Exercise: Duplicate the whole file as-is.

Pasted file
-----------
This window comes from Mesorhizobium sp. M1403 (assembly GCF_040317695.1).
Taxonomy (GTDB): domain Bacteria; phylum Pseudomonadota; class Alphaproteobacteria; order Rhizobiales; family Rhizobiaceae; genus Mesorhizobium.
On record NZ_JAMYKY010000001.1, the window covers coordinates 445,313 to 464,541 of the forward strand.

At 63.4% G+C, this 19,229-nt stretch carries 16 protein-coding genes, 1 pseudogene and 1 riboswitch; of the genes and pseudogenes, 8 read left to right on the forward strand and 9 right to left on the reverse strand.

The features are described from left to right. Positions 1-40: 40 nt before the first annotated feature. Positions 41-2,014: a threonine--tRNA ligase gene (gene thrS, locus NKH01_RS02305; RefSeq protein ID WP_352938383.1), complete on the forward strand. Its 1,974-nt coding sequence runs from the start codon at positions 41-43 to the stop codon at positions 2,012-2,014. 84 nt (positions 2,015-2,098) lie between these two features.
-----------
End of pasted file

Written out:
This window comes from Mesorhizobium sp. M1403 (assembly GCF_040317695.1).
Taxonomy (GTDB): domain Bacteria; phylum Pseudomonadota; class Alphaproteobacteria; order Rhizobiales; family Rhizobiaceae; genus Mesorhizobium.
On record NZ_JAMYKY010000001.1, the window covers coordinates 445,313 to 464,541 of the forward strand.

At 63.4% G+C, this 19,229-nt stretch carries 16 protein-coding genes, 1 pseudogene and 1 riboswitch; of the genes and pseudogenes, 8 read left to right on the forward strand and 9 right to left on the reverse strand.

The features are described from left to right. Positions 1-40: 40 nt before the first annotated feature. Positions 41-2,014: a threonine--tRNA ligase gene (gene thrS, locus NKH01_RS02305; RefSeq protein ID WP_352938383.1), complete on the forward strand. Its 1,974-nt coding sequence runs from the start codon at positions 41-43 to the stop codon at positions 2,012-2,014. 84 nt (positions 2,015-2,098) lie between these two features.